The in vitro data here show that the interaction of MAP2c with actin filaments differs from tau and mature MAP2 in that binding at low concentration results in the formation of an isotropic actin network rather than actin bundles (Fig. 9). The lack of a significant increase in light scatter in the presence of low molar amounts of MAP2c indicates that the large increase in elastic modulus at these concentrations cannot be attributed to lateral associations between actin filaments resulting in bundles, as was previously proposed for MAP2 (Pollard et al., 1984; Satillaro et al., 1981). More likely, the gel formed by MAP2c is due to an isotropic network of filaments branching at high angles (Flory, 1953). The smaller increases in viscosity and elastic shear moduli seen with tau and mature MAP2 are more likely due to their actin-bundling ability. In fact, MAP2c and tau show comparable increases in light scattering (data not shown), which also suggests that at concentrations of MAP2c above those required to induce actin filament isotropy, MAP2c, like tau, bundles actin filaments. MAP2c is unique in its ability to induce an isotropic network of actin filaments at concentrations below those required for mature MAP2 or tau, or even MAP2c itself, to bundle actin filaments.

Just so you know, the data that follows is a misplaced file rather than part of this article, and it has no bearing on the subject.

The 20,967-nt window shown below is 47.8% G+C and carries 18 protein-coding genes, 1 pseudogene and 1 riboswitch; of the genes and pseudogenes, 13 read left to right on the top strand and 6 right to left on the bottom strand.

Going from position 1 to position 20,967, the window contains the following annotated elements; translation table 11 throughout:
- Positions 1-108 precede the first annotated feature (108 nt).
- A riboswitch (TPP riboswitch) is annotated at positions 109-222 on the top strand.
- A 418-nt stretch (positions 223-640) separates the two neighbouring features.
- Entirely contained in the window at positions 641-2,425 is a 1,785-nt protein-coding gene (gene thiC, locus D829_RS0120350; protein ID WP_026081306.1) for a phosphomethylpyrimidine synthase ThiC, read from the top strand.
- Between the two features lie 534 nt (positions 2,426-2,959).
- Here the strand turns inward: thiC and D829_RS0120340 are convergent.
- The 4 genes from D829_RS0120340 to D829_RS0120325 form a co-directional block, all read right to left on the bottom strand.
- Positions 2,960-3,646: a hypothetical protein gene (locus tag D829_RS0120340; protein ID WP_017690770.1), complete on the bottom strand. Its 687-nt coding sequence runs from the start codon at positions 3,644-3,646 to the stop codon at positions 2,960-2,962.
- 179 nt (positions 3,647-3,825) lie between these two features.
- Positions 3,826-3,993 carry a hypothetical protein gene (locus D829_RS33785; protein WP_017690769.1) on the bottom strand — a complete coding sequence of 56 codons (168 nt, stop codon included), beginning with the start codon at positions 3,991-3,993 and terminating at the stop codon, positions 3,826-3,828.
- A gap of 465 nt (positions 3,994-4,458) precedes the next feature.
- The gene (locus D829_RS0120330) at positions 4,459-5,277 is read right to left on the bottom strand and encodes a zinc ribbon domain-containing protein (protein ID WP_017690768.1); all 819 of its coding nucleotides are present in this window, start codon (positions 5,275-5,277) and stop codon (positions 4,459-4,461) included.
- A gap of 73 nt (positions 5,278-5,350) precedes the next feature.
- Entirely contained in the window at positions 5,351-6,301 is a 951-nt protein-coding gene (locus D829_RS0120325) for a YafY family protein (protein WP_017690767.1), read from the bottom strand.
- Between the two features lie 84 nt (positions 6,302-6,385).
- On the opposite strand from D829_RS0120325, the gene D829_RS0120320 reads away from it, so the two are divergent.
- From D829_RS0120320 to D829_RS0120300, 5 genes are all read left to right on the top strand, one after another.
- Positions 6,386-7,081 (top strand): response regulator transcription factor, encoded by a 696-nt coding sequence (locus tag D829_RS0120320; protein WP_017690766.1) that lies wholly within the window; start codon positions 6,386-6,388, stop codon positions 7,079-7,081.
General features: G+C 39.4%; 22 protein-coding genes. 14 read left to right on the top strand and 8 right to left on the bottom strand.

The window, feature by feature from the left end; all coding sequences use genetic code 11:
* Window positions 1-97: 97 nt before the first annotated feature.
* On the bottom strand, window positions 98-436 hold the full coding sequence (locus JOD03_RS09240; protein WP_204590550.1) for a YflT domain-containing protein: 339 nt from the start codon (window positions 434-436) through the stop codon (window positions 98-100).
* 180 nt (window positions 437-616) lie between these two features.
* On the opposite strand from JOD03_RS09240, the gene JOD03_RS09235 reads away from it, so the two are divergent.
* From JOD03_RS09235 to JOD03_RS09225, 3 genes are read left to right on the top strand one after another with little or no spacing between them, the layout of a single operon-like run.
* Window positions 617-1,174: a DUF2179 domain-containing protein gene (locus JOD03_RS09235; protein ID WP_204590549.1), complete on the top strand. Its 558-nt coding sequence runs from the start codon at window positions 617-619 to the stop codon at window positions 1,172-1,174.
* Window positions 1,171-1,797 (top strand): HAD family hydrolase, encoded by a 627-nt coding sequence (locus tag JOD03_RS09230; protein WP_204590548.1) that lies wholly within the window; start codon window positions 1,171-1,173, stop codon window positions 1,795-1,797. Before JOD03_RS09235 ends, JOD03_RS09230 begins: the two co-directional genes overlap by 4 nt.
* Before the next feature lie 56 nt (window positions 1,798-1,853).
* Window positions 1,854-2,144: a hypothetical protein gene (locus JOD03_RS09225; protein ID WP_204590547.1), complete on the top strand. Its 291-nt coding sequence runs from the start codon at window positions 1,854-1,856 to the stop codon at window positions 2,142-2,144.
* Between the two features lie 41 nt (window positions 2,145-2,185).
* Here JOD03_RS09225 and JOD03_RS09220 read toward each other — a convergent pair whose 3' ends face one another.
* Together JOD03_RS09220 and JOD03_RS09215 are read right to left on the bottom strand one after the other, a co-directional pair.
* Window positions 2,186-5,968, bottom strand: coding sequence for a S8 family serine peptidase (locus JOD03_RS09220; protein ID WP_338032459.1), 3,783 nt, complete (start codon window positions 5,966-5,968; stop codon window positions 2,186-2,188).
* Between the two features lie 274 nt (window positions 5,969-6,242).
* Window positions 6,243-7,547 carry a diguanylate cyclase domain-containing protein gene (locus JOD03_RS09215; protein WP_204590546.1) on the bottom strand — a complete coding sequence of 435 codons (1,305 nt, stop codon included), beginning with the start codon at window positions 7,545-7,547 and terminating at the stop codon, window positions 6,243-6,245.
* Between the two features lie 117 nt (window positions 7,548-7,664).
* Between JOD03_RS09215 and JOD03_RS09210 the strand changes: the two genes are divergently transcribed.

Studies of chymotryptically digested fragments indicate that the actin-binding domain of MAP2c and MAP2 approximates the tubulin-binding domain (Satillaro, 1986), and a synthetic peptide corresponding to one of the repeated tubulin-binding sites in both MAP2 and tau also binds actin (Correas et al., 1990). Therefore, for actin filament cross-linking to occur, either multiple actin-binding domains exist (Selden and Pollard, 1986) or dimerization of the MAP2c molecule must occur. That MAPs can set microtubule–microtubule spacing (Chen et al., 1992; Leclerc et al., 1996) raises the possibility of dimer formation. Dynamic light scattering assays on pure preparations of MAP2c suggest the existence of oligomerized forms (Janmey, P.A., unpublished observations). Dimerization of tau and MAP2 isoforms has been reported (Wille et al., 1992a, b), and both form antiparallel dimers arranged so that the binding domains would be separated by the overlap length of the dimer (Wille et al., 1992a,b). These overlap lengths would clearly differ between MAP2c and mature MAP2.